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R. Allyn Clarke and A. R. Coote

Abstract

Oxygen, nutrient, and tritium concentrations observed in the western Labrador Sea in March 1976 during deep convective renewal of Labrador Sea water are analyzed to show how a newly formed water mass obtains its characteristics. Common to other winter observations of deep mixed layers, the oxygen concentrations are some 6% undersaturated, even in the upper 20 m. A gas transfer model coupled to a simple mixed layer model illustrates the difficulty of transferring sufficient oxygen across the air-sea boundary to fully oxygenate the mixed layer when the mixed layer depth exceeds a few hundred meters. The nutrient concentrations of the mixed layers are fairly well mixed as is consistent with the fairly narrow range of nutrient concentrations of the source waters. Only the tritium concentrations exhibit any structure within the mixed layer, and it is argued that this is due to the much larger range of tritium concentrations in the source waters that make up the mixed layer.

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R. Allyn Clarke and Jean-Claude Gascard

Abstract

Data obtained in the western Labrador Sea during March 1976 by Hudson are analysed to show that new Labrador Sea Water was being formed at this time. On the basis of hydrographic and moored current-meter data, it is hypothesized that a 200 km scale cyclonic gyre forms in winter in the western Labrador Sea and that this gyre retains the developing deep mixed layers in this general area long enough for the transformation to Labrador Sea Water to take place. Using a model, it is demonstrated that water columns found along the western boundary of the Labrador Sea can be modified by cooling, evaporation and mixing to form deep mixed layers with the properties of Labrador Sea Water.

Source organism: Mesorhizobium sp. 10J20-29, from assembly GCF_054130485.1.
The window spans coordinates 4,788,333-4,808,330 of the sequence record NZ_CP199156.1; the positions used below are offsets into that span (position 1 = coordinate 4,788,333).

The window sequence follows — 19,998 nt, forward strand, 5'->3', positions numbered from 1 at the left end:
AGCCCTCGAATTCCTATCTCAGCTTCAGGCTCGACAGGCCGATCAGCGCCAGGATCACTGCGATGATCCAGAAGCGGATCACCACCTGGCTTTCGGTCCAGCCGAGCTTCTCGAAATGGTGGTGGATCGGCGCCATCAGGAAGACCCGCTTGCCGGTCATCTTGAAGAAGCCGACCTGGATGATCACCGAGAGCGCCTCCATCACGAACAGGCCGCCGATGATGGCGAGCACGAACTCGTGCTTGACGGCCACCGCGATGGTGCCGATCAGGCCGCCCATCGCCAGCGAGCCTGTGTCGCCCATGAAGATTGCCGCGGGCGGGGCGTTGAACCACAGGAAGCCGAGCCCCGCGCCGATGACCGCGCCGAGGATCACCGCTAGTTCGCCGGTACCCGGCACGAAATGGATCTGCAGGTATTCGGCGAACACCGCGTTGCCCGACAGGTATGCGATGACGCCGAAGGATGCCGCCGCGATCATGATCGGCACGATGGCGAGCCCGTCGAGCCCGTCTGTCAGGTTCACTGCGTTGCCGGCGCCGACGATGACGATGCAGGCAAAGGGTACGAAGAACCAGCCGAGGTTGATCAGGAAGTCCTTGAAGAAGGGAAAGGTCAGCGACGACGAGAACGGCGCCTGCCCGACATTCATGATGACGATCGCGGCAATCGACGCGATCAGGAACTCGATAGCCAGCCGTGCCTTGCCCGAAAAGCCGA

Approximately 105 km3 of new Labrador Sea Water was formed in 1976, an estimate that is consistent with earlier estimates of mean annual production rates. This water, 2.9°C, 34.84‰, is some 0.6°C cooler and 0.06‰ fresher than that defined by Lazier (1973) from his data collected in 1966. The variation of Labrador Sea Water and its rate of production over the last 50 years is discussed.

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Jean-Claude Gascard and R. Allyn Clarke

Abstract

In a previous paper, Clarke and Gascard argued that the formation of Labrador Sea Water was taking place in a cyclonic gyre set up each winter in the western Labrador Sea.

Within the gyre and at its boundaries, a number of different scales of organization are believed to be important in the formation processes. The longest of these scales is the mesoscale (50 km), which appears to be related to topographic Rossby waves generated in the Labrador Current and propagating offshore. The next smaller scale is an eddy scale (20 km) believed to arise because the mesoscale is baroclinically unstable, as shown by applying a two-layer model of Tang. This instability is believed to promote mixing by generating frontal structures and vertical motions along them, thus bringing subsurface T-S maxima nearer the surface. Then within the mesoscale and eddy-scale structures, intense vertical convective cells take place at scales which are probably of the order of 1 km in three dimensions. These events are short-lived and occur in response to particularly intense air-sea exchanges.